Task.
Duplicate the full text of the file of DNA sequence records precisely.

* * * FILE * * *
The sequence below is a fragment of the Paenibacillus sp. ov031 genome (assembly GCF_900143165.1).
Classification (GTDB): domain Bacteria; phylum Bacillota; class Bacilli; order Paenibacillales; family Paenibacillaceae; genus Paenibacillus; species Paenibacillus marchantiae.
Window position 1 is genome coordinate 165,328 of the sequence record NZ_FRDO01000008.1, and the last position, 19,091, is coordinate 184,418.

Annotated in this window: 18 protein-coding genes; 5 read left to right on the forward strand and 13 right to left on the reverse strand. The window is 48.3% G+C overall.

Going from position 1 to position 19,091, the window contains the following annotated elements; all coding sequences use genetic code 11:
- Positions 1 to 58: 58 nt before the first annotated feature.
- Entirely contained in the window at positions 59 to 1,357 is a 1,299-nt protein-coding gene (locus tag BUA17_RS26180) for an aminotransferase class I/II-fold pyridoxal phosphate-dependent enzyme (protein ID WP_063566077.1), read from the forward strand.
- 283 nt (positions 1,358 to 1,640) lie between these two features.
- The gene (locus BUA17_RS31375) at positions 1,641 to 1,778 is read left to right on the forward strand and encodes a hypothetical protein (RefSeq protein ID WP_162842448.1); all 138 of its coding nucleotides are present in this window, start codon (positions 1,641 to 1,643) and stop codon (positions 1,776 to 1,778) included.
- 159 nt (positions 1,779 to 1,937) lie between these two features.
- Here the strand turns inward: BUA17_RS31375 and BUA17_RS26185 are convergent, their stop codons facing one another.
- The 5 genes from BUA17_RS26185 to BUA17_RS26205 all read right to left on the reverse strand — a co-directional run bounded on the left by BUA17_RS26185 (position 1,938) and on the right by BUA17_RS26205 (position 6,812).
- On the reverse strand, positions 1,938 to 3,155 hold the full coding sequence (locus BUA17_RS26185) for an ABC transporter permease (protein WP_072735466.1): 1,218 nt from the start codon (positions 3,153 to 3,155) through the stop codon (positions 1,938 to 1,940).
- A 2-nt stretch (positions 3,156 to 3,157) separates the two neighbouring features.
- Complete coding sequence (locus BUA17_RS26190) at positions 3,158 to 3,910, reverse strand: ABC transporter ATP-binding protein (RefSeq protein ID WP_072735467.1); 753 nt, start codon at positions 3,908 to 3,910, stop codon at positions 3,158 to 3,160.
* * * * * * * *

The sequence below is a fragment of the Paenibacillus sp. ov031 genome (assembly GCF_900143165.1).
Classification (GTDB): domain Bacteria; phylum Bacillota; class Bacilli; order Paenibacillales; family Paenibacillaceae; genus Paenibacillus; species Paenibacillus marchantiae.
Window position 1 is genome coordinate 165,328 of the sequence record NZ_FRDO01000008.1, and the last position, 19,091, is coordinate 184,418.

Annotated in this window: 18 protein-coding genes; 5 read left to right on the forward strand and 13 right to left on the reverse strand. The window is 48.3% G+C overall.

Going from position 1 to position 19,091, the window contains the following annotated elements; all coding sequences use genetic code 11:
- Positions 1 to 58: 58 nt before the first annotated feature.
- Entirely contained in the window at positions 59 to 1,357 is a 1,299-nt protein-coding gene (locus tag BUA17_RS26180) for an aminotransferase class I/II-fold pyridoxal phosphate-dependent enzyme (protein ID WP_063566077.1), read from the forward strand.
- 283 nt (positions 1,358 to 1,640) lie between these two features.
- The gene (locus BUA17_RS31375) at positions 1,641 to 1,778 is read left to right on the forward strand and encodes a hypothetical protein (RefSeq protein ID WP_162842448.1); all 138 of its coding nucleotides are present in this window, start codon (positions 1,641 to 1,643) and stop codon (positions 1,776 to 1,778) included.
- 159 nt (positions 1,779 to 1,937) lie between these two features.
- Here the strand turns inward: BUA17_RS31375 and BUA17_RS26185 are convergent, their stop codons facing one another.
- The 5 genes from BUA17_RS26185 to BUA17_RS26205 all read right to left on the reverse strand — a co-directional run bounded on the left by BUA17_RS26185 (position 1,938) and on the right by BUA17_RS26205 (position 6,812).
- On the reverse strand, positions 1,938 to 3,155 hold the full coding sequence (locus BUA17_RS26185) for an ABC transporter permease (protein WP_072735466.1): 1,218 nt from the start codon (positions 3,153 to 3,155) through the stop codon (positions 1,938 to 1,940).
- A 2-nt stretch (positions 3,156 to 3,157) separates the two neighbouring features.
- Complete coding sequence (locus BUA17_RS26190) at positions 3,158 to 3,910, reverse strand: ABC transporter ATP-binding protein (RefSeq protein ID WP_072735467.1); 753 nt, start codon at positions 3,908 to 3,910, stop codon at positions 3,158 to 3,160.